Tuesday, September 9, 2014

out of the frying pan, into another frying pan

Any company fool enough to hire me has something terribly wrong with it.

Last year I went to work at Company H. I'd interviewed with them the year prior and was offered a job, which I declined. But soon enough they were hiring again and I was delighted to get the job. The company impressed me quite a bit and seemed like the perfect place for a SQL geek like me. And it was, for about 2 weeks, and then the company reorganized, which had a direct effect on my job. And then 7 months later they reorganized again, with another effect (again not a good one) on my job. So I started looking around for other work, and was offered a contract position by Company W.

The folks at Company W told me I'd be doing a certain type of work, and were very anxious for me to start, so I left Company H on a Friday and started at Company W the next Monday. When I got there, nobody knew who I was or why I was there, and even once that was straightened out, there was very little work to do, and none of it was the type of work we'd discussed at the interview. And then the company reorganized, and I decided I would not stay any longer than the length of my contract, if that long.

I was not actively looking for work, but I saw an ad from yet another company I'd interviewed with last year. They had also previously offered me a job, and I liked them well enough, but declined in order to go work for Company H, my first choice. So anyway, Company E was hiring again, and I interviewed and was offered a job. So I jumped: only 6 weeks after starting at Company W, and my third job this year. I felt like a loser for having three jobs in a year, but I hoped this would be a permanent home.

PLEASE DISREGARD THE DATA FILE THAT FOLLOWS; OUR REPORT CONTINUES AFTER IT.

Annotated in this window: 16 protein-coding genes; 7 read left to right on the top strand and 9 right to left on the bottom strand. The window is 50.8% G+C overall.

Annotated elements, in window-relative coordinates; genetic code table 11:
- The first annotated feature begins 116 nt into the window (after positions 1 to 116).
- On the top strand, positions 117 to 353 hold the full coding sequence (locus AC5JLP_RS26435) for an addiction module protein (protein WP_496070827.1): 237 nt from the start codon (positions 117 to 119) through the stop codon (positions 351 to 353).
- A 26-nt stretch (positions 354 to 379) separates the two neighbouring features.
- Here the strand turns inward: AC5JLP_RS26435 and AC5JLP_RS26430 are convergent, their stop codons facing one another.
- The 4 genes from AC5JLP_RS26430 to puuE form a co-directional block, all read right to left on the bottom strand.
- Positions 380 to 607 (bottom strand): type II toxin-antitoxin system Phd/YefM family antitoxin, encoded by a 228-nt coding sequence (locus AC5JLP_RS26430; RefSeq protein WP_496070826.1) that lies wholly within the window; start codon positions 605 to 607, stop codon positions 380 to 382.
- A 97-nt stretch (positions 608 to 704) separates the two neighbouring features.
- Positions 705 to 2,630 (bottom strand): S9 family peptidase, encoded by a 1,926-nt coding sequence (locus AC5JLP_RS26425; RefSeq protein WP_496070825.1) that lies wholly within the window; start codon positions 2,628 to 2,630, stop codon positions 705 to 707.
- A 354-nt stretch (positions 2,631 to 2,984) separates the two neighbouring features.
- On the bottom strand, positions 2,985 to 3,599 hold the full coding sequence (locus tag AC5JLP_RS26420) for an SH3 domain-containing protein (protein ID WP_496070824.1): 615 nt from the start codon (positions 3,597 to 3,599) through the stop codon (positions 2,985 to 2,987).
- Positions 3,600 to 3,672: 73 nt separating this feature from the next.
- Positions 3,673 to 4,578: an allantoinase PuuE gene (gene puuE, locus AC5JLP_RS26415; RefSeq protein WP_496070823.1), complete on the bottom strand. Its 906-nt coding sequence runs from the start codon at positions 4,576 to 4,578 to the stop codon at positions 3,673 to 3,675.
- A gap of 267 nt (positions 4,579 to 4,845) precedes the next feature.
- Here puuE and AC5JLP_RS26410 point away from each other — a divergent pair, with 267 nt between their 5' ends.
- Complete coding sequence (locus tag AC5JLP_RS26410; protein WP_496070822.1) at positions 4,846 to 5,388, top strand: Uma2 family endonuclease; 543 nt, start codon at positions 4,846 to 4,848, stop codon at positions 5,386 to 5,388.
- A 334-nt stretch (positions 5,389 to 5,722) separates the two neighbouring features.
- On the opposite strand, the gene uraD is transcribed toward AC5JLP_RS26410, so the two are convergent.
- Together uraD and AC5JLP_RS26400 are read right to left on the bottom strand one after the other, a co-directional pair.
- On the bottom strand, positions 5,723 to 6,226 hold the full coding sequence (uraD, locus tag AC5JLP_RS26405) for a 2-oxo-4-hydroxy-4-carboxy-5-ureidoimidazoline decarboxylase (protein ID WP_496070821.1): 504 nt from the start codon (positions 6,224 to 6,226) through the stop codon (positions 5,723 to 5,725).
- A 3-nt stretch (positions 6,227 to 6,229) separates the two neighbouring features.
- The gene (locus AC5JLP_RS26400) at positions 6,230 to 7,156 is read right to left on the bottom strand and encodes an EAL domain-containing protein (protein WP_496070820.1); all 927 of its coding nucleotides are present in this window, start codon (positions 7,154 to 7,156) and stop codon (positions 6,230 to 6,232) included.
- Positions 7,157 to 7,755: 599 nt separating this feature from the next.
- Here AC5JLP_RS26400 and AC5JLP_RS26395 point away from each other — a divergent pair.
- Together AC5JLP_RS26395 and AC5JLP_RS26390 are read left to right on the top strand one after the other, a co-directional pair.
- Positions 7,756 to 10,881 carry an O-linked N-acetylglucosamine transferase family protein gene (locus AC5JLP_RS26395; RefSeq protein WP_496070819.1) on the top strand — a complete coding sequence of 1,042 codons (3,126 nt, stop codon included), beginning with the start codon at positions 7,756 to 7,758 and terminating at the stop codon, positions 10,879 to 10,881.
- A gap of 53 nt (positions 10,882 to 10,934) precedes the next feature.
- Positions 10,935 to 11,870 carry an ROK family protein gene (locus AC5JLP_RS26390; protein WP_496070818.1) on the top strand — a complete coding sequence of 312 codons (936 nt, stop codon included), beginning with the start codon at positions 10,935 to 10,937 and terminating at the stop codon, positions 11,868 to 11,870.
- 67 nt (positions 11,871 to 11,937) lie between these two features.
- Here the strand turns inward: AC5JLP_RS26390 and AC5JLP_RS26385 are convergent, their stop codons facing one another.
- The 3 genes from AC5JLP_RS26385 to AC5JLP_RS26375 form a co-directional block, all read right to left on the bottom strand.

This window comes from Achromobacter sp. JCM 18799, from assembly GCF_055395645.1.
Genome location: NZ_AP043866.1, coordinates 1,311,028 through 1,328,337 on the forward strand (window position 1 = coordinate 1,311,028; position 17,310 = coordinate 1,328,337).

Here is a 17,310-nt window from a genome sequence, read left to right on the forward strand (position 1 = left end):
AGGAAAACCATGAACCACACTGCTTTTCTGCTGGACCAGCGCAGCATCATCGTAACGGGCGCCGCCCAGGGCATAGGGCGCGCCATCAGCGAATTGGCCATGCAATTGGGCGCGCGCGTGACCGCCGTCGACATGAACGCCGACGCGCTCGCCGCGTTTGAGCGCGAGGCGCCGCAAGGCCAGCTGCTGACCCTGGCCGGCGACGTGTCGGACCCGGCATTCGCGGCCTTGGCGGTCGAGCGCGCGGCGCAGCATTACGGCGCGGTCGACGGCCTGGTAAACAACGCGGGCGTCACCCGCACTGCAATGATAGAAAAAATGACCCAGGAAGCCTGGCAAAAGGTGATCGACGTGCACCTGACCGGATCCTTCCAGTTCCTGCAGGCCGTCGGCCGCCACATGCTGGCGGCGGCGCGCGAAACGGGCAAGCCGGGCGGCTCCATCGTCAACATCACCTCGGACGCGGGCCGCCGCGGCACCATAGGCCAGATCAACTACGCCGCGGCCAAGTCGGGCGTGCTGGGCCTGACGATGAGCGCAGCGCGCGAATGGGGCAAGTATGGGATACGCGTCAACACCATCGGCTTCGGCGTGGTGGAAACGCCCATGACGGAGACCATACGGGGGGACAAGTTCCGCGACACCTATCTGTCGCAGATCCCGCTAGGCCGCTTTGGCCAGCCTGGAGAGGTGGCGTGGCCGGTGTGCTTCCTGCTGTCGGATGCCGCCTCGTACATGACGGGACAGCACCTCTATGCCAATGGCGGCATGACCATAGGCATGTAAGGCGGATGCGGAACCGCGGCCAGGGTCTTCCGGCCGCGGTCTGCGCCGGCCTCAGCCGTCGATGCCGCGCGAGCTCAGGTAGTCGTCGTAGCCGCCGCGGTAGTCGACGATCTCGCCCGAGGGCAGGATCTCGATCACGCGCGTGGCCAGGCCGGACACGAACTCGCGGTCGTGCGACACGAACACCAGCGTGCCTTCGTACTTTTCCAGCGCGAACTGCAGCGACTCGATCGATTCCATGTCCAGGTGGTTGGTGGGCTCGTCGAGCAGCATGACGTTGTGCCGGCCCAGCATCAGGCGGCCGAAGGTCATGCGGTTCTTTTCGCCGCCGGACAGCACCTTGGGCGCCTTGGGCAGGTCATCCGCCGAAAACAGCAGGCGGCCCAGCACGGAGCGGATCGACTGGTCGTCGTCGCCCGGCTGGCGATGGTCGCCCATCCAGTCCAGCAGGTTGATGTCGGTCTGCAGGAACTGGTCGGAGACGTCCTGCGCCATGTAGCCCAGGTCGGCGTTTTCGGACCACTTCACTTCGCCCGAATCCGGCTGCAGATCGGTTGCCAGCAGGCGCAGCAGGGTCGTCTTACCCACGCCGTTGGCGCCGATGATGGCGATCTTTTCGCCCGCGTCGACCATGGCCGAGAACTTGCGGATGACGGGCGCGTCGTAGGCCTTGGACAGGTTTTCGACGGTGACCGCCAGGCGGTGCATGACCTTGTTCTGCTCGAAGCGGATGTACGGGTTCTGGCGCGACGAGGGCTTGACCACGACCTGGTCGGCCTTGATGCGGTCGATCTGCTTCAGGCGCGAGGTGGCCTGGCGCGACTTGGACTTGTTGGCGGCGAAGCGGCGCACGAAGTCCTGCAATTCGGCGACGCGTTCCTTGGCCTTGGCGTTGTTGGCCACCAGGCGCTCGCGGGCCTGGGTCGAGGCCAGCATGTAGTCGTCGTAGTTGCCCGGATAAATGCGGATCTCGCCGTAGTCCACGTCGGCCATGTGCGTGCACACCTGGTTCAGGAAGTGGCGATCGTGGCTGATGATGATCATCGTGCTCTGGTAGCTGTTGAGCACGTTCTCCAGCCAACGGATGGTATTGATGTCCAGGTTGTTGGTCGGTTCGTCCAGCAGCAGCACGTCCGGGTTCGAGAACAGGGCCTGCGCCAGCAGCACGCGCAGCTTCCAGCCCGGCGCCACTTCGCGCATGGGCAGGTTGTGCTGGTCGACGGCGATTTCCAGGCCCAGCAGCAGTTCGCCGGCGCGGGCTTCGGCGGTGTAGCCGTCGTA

Once again, the reality was not what was advertised. Instead of developing SSIS packages (as we discussed in the interview), my job was to run those packages, manually, after hours. This kind of work has not been done manually for about 20 years, but Company E is not organized enough to use newfangled things like batch job schedulers. Company E is not organized enough to have reorgs either, but there have been several on-the-spot terminations, the walk-you-out-the-door type. The most recent of these was a project manager who was not my boss but had more of an impact on my work life than my real boss does. He reminded me of the manager at the first job I ever had, at Arbys, when I was in high school. It might be appropriate to say to high school students "you look bored, you must need something to do!" but it's definitely not cool to say this to 50-year-old people with a fully-developed work ethic, thanks very much. He wasn't terribly organized either, and under his reign things were very chaotic. Anyway, I have to admit to a bit of relief when he was summarily dismissed this morning, and I hoped that we could finally automate the make-work and get to doing fun SQL geek stuff. Not to be, not to be...we'll now be expected to do the make-work at least 5 nights each week (on top of our normal business-hours work week), and if we finish that make-work, we'll get assigned more.

How do I manage to pick 'em?

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